Morrie teaches several courses over his years spent at Brandeis University. When Mitch Albom is a student there, he takes them all. In 1994, Morrie hobbles into the classroom to teach his final course, one he has taught to students for two decades: Social Psychology. As he begins the course...

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Morrie teaches several courses over his years spent at Brandeis University. When Mitch Albom is a student there, he takes them all. In 1994, Morrie hobbles into the classroom to teach his final course, one he has taught to students for two decades: Social Psychology. As he begins the course for the final time, he reveals to his students that he may not be able to finish teaching it, because he has a terminal illness.

Morrie also teaches one final "class" to a single student, Mitch Albom. As Morrie prepares to die, he and Mitch meet together over a series of Tuesdays. The two of them discuss lessons of living and dying as Mitch continues to absorb the wisdom of his former teacher. The two discuss meaningful topics such as death, aging, family, and emotions. The class meets at Morrie's home, and Mitch travels seven hundred miles for each private class. The topics of these private lessons were planned to become a book which Mitch would publish.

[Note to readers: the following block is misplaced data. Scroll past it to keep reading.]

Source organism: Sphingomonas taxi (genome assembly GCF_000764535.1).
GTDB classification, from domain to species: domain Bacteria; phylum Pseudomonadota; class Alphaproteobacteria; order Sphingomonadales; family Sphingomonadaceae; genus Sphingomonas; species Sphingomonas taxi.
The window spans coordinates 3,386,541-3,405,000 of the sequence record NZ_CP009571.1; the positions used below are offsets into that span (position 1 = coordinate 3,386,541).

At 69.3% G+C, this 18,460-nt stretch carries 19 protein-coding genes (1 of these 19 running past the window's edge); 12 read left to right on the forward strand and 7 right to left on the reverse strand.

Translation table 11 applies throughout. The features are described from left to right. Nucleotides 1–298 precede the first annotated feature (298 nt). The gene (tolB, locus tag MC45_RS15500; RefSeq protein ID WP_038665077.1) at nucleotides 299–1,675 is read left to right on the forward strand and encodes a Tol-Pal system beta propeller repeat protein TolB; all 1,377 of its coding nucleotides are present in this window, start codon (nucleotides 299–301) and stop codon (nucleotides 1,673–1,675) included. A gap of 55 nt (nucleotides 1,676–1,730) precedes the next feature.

Morrie was treasured by his students because of his openness and acceptance. Many of his former students visited him when they learned of his imminent death, and Mitch values his former teacher's perspective; Morrie believed that his students were a "raw but precious thing," and each could be "polished to a proud shine." It was this attitude that endeared Morrie to his students.